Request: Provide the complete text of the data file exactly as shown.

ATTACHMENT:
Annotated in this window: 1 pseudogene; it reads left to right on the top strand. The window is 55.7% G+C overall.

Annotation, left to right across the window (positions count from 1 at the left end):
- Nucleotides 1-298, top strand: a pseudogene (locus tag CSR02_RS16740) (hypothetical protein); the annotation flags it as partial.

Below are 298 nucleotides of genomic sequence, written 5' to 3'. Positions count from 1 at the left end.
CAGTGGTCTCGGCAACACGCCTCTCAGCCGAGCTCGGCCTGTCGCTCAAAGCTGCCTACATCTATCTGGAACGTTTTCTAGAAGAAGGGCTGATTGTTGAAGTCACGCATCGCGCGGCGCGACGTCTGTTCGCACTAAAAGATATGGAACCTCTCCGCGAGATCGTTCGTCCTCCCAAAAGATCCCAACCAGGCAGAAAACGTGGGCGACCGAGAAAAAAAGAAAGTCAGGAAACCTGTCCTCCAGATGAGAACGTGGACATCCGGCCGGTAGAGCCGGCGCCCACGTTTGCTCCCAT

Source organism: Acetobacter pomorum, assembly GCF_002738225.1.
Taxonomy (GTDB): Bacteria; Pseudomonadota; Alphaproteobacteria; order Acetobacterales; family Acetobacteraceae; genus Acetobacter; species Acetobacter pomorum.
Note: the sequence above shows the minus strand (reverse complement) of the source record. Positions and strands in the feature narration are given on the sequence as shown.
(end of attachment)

Annotated in this window: 1 pseudogene; it reads left to right on the top strand. The window is 55.7% G+C overall.

Annotation, left to right across the window (positions count from 1 at the left end):
- Nucleotides 1-298, top strand: a pseudogene (locus tag CSR02_RS16740) (hypothetical protein); the annotation flags it as partial.

Below are 298 nucleotides of genomic sequence, written 5' to 3'. Positions count from 1 at the left end.
CAGTGGTCTCGGCAACACGCCTCTCAGCCGAGCTCGGCCTGTCGCTCAAAGCTGCCTACATCTATCTGGAACGTTTTCTAGAAGAAGGGCTGATTGTTGAAGTCACGCATCGCGCGGCGCGACGTCTGTTCGCACTAAAAGATATGGAACCTCTCCGCGAGATCGTTCGTCCTCCCAAAAGATCCCAACCAGGCAGAAAACGTGGGCGACCGAGAAAAAAAGAAAGTCAGGAAACCTGTCCTCCAGATGAGAACGTGGACATCCGGCCGGTAGAGCCGGCGCCCACGTTTGCTCCCAT

Source organism: Acetobacter pomorum, assembly GCF_002738225.1.
Taxonomy (GTDB): Bacteria; Pseudomonadota; Alphaproteobacteria; order Acetobacterales; family Acetobacteraceae; genus Acetobacter; species Acetobacter pomorum.
Note: the sequence above shows the minus strand (reverse complement) of the source record. Positions and strands in the feature narration are given on the sequence as shown.